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Behind the Beautiful Forevers, National Theatre | reviews, news & interviews

Behind the Beautiful Forevers, National Theatre

Behind the Beautiful Forevers, National Theatre

Rufus Norris staging works both on its own terms and as a bold sign of what's to come

Mumbai moment: Meera Syal (right) heads the cast of `Behind the Beautiful Forevers'Photos by Bill Knight for theartsdesk

Behind the Beautiful Forevers, David Hare's adaptation of Katherine Boo's Pulitzer Prize-winning book, works as both play and portent. Viewed on its own terms, the evening grips throughout in its embrace of the multiple contradictions of contemporary Indian life as here filtered through those existing quite literally off the scrap of that country's gathering economic power. Even more importantly is what Rufus Norris's epic staging – this director's most confident work yet at this address – may signal about the sort of National Theatre we have in store when Norris launches his artistic directorship for good in the spring.

There has been some concern expressed – not least from Norris himself – about his lack of experience in the classical canon, to which Beautiful Forevers represents an immediate rebuke. Productions of, say, Hamlet are a dime a dozen, but how many people could pull off an evening on this scope and scale with such dispatch? The project, too, has unleashed an energy that hasn't always been evident in Hare's work of late. And if an incident-packed second half sometimes seems to be moving from climax to climax, that gathering urgency only amplifies one's engagement with a cross-section of characters whom one doesn't encounter often on this or any stage.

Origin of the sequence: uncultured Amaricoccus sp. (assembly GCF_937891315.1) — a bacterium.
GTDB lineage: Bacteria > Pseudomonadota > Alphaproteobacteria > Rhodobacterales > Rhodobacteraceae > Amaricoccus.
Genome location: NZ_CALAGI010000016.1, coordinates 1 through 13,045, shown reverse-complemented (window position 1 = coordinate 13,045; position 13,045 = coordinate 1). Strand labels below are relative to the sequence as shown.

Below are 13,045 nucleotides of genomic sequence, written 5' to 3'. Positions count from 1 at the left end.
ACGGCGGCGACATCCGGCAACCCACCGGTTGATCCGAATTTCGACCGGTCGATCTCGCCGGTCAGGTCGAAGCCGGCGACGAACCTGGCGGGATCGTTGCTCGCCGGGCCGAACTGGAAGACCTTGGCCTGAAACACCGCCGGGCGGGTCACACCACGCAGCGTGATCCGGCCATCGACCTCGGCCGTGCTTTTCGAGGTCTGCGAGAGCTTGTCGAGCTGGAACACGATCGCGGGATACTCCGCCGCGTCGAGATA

The American journalist Boo spent well over three years in the Mumbai slum of Annawadi, chronicling the citizenry with a detail that gives a piece of concerted non-fiction a novelistic, even Dickensian feel. How, then, to bring both people and events into manageable theatrical form? Hare deftly fillets his source material and allows Norris's acute eye (and a truly exemplary cast) to do the rest. Early worries that a parade of characters speaking in direct address to the audience would result in the story feeling as if it were being narrated as opposed to dramatised soon fall away – so much so, in fact, that a rather abrupt ending leaves one wondering what has since happened to a half-dozen or more people whose fates we have come very much to care about.

And though the material might seem geographically and temperamentally removed from the habitual terrain of a dramatist who has spent his career (much of it at the National) chronicling what he has called "the loveless English", Hare gracefully elides any perceived divide. It's not just that the Hare-isms are there to be spotted: a line about needing only one good student to make a teacher's life worthwhile echoes a sentiment previously expressed in Skylight. But the larger themes of dislocation and loss, whether familial or economic, have coursed through Hare's work from the outset, an earlier Indian-set play (A Map of the World, from 1982) indicating something of the global reach that Behind the Beautiful Forevers follows up on with real force.